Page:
Drag fiddling begins, and doubts creep into the well-being of the knots you tied, or if you have chosen the wrong sized breaking strain line. How is old is that line by the way, 2 years, three years old? Is it 10 kg or 15 kg? Looks like 8 kg , a voice from back of your mind says.. Also looks a bit light on to me!
Maybe I should be fishing heavier? Maybe I am in the wrong current line? Maybe I should put my hat on backwards, while examining the tide book (again) upside down, when steering the boat with my nose or left big toe. That might help as well!
A mile or so away you see bait busting up on the surface everywhere. Pelagics frolicking and feeding with a myriad or birds overhead, and then suddenly disappearing as fast as they came. Off in hot pursuit only to find that they are no longer their on your arrival . You do this maybe another dozen or so times over the space of a couple of hours with same result time and time again.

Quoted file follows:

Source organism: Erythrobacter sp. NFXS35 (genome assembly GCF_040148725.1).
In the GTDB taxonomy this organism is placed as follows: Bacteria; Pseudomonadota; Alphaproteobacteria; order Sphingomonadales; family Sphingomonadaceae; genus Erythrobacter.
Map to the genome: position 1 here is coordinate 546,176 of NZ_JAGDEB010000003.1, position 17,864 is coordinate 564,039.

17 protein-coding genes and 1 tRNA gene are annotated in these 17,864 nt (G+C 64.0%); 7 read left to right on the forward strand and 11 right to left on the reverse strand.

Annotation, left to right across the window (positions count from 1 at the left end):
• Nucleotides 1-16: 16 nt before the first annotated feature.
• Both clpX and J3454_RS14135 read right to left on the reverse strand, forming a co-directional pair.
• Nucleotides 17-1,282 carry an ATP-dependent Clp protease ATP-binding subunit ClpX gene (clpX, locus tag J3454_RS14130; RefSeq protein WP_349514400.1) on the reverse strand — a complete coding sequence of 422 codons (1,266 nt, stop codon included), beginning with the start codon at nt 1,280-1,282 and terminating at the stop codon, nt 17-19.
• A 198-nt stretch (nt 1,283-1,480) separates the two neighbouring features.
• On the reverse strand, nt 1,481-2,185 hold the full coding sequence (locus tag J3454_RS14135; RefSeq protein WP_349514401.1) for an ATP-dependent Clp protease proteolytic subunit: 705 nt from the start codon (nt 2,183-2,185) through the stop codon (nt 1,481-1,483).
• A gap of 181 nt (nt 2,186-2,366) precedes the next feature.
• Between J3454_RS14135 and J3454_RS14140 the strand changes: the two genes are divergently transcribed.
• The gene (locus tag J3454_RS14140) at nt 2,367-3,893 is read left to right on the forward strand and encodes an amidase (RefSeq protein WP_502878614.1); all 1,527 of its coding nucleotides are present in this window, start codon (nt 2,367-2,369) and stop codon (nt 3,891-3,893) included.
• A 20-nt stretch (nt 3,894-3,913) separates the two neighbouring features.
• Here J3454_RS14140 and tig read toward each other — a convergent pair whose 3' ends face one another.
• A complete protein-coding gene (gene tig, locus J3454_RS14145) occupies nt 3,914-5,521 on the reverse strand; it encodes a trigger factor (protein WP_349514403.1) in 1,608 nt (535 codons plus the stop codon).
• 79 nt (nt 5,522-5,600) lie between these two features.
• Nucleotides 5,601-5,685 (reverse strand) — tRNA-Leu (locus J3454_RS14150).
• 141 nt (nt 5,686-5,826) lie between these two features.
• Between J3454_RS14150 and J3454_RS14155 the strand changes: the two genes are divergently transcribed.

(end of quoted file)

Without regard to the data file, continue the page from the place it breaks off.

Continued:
Your fuel tank is much lower as the motor gets works to it's max and so are the spirits of the crew who now start examining the deck, at their feet, for hidden answers in the many grooves and crevices. Some desperately seeking solace and divine guidance from their cracked toe nails or that blister which has started as a result of standing in the one place for too long.
One buddy heads for a ly down and the others, who have glazed over some by now, peer aimlessly at the horizon and begin secretly wishing that has stayed home instead to watch the big game on TV while having a few quiet beers.
And why are they not on the fish you may ask? Well, when it comes to pelagics the answer is short, and not so sweet, more often than not.